The Lamp Oil is Freezing

The lamp oil is freezing, the light is low, I am awakening!


abura kōri / tomoshi-bi hosoki / nezame kana 

Oil lamp, Shibata Zeshin, 1882, image from The Met

Baby, it’s cold outside

Last night, the temperature dropped to a chilly -2 °F in western Kansas.

If this were 1870, not 2021, I imagine the early settlers would have had a hard time falling asleep in a sod dugout built into the side of a hill. A buffalo robe would help fight off the cold. Dried buffalo paddies when available were used for fuel. In the above haiku, Matsuo Basho gives us his impression of trying to sleep when the weather is bitterly cold, so cold that the lamp oil and the furnace barely provide light and less heat.

At the same time, he manages to turn it into a moment of enlightenment. Basho’s awakening, 寝覚哉, nezame kana, metaphorically is meant as a Buddhist enlightenment.

Does oil freeze?

I did wonder what the Japanese used for lamp oil — rapeseed is the most common answer. I then wondered if rapeseed oil could freeze. It can. While the freezing temperature may vary according to the type of oil, -10 °C or 14°F will do the trick.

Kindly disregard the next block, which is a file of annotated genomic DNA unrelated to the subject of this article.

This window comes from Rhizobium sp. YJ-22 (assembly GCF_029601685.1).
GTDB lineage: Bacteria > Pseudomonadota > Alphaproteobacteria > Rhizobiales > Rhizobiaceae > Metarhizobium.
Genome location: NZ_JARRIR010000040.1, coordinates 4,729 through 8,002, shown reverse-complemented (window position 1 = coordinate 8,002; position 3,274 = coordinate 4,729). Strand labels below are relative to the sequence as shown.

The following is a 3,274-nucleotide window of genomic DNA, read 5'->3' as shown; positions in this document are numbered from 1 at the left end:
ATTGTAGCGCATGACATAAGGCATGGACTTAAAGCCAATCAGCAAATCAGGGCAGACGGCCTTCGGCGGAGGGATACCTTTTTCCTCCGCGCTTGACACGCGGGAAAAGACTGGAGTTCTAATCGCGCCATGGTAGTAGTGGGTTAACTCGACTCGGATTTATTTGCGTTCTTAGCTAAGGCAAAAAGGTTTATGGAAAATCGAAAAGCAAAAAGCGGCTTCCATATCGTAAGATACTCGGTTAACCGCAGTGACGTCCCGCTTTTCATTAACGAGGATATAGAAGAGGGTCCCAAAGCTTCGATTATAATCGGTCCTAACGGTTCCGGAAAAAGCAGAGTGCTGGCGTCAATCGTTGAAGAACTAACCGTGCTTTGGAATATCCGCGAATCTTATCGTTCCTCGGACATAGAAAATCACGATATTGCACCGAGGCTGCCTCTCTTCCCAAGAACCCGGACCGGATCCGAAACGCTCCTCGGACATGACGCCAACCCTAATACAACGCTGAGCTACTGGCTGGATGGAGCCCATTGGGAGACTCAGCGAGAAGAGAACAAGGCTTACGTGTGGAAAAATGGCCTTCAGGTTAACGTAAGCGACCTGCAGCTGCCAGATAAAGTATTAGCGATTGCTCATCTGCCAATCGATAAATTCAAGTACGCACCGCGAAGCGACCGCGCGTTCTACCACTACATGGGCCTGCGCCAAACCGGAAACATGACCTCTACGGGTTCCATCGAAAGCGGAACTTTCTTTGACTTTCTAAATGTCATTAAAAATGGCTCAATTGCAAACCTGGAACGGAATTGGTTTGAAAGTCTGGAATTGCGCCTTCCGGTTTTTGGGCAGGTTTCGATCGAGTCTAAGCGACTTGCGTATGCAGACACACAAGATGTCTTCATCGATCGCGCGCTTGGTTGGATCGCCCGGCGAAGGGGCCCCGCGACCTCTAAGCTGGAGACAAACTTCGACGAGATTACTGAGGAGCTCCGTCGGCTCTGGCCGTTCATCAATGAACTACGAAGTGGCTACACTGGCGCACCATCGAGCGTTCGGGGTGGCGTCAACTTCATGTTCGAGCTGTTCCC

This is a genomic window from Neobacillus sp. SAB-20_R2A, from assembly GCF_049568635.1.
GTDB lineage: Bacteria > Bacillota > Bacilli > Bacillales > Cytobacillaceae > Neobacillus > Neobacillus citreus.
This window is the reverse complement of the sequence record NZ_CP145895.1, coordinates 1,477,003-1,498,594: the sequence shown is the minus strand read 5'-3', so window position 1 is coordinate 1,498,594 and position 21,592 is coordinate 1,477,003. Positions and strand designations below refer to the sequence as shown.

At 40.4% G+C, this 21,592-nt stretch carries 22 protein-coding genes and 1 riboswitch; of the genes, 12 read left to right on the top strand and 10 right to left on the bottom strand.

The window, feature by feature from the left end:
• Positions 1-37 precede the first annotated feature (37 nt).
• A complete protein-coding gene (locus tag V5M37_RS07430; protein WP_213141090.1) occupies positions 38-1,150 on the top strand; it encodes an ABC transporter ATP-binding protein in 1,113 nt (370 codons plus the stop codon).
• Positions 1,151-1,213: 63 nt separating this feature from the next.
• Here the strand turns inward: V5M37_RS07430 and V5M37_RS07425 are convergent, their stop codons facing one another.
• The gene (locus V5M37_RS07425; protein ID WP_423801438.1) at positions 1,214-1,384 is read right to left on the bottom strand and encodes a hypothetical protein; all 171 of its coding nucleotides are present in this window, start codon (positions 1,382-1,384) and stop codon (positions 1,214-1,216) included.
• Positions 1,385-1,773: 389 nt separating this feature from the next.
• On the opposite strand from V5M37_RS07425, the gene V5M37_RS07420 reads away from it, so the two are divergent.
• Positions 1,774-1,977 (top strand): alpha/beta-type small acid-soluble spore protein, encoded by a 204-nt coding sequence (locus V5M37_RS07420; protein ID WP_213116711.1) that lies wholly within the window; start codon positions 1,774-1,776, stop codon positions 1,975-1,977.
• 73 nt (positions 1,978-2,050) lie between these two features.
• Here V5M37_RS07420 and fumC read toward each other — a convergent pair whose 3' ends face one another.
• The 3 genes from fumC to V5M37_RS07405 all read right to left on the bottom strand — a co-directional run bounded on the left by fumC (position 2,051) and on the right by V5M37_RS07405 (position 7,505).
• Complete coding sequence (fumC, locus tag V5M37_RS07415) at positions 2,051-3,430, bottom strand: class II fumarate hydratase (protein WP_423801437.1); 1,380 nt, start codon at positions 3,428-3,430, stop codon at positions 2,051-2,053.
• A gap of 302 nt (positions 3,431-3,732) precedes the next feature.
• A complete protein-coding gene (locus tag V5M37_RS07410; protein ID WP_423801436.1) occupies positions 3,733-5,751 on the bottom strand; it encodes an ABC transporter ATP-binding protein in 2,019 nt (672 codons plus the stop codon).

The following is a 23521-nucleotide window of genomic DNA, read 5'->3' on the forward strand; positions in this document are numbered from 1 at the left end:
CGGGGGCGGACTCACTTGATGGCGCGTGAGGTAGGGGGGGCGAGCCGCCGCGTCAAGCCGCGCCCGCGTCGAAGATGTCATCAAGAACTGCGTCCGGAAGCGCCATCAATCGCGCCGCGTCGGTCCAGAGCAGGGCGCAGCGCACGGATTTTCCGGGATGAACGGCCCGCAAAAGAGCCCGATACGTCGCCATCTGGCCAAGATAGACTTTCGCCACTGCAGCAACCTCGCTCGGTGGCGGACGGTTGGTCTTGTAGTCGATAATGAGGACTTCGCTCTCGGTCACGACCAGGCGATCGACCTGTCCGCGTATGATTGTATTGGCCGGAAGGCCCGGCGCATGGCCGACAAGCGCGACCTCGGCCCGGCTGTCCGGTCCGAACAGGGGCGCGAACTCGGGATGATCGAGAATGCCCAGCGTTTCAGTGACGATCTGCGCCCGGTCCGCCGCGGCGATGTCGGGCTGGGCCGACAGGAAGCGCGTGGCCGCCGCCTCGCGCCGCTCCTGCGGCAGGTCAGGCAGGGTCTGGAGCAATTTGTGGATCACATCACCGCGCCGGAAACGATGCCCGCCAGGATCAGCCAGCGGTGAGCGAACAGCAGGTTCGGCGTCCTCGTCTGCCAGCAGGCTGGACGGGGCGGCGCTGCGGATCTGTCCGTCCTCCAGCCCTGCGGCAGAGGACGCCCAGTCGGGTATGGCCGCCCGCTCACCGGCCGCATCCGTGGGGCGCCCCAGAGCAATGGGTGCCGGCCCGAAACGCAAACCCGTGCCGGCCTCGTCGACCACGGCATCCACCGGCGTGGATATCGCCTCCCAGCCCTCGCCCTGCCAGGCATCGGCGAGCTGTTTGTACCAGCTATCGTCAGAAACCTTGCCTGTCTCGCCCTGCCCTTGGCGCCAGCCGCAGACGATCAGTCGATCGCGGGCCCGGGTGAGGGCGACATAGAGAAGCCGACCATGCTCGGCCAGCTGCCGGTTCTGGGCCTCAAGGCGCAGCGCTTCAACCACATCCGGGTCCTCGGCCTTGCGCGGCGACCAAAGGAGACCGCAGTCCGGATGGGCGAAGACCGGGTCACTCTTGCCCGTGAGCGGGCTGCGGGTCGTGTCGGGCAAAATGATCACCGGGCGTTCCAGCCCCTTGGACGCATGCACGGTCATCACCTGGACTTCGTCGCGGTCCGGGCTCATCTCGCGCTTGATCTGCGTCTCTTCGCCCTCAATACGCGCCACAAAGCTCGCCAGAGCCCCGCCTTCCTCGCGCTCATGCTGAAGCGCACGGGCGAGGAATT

This means that our early Kansas settlers would have had a “awakening” like Basho’s.


For those curious as to the when and where of the poem, when is winter 1685-1687, and the place is Basho’s little cottage in the Fukagawa District outside Edo.

One thought on “The Lamp Oil is Freezing

  1. Well… it was -7°F here in central Québec last night.
    So your post hit its mark here this morning, too!




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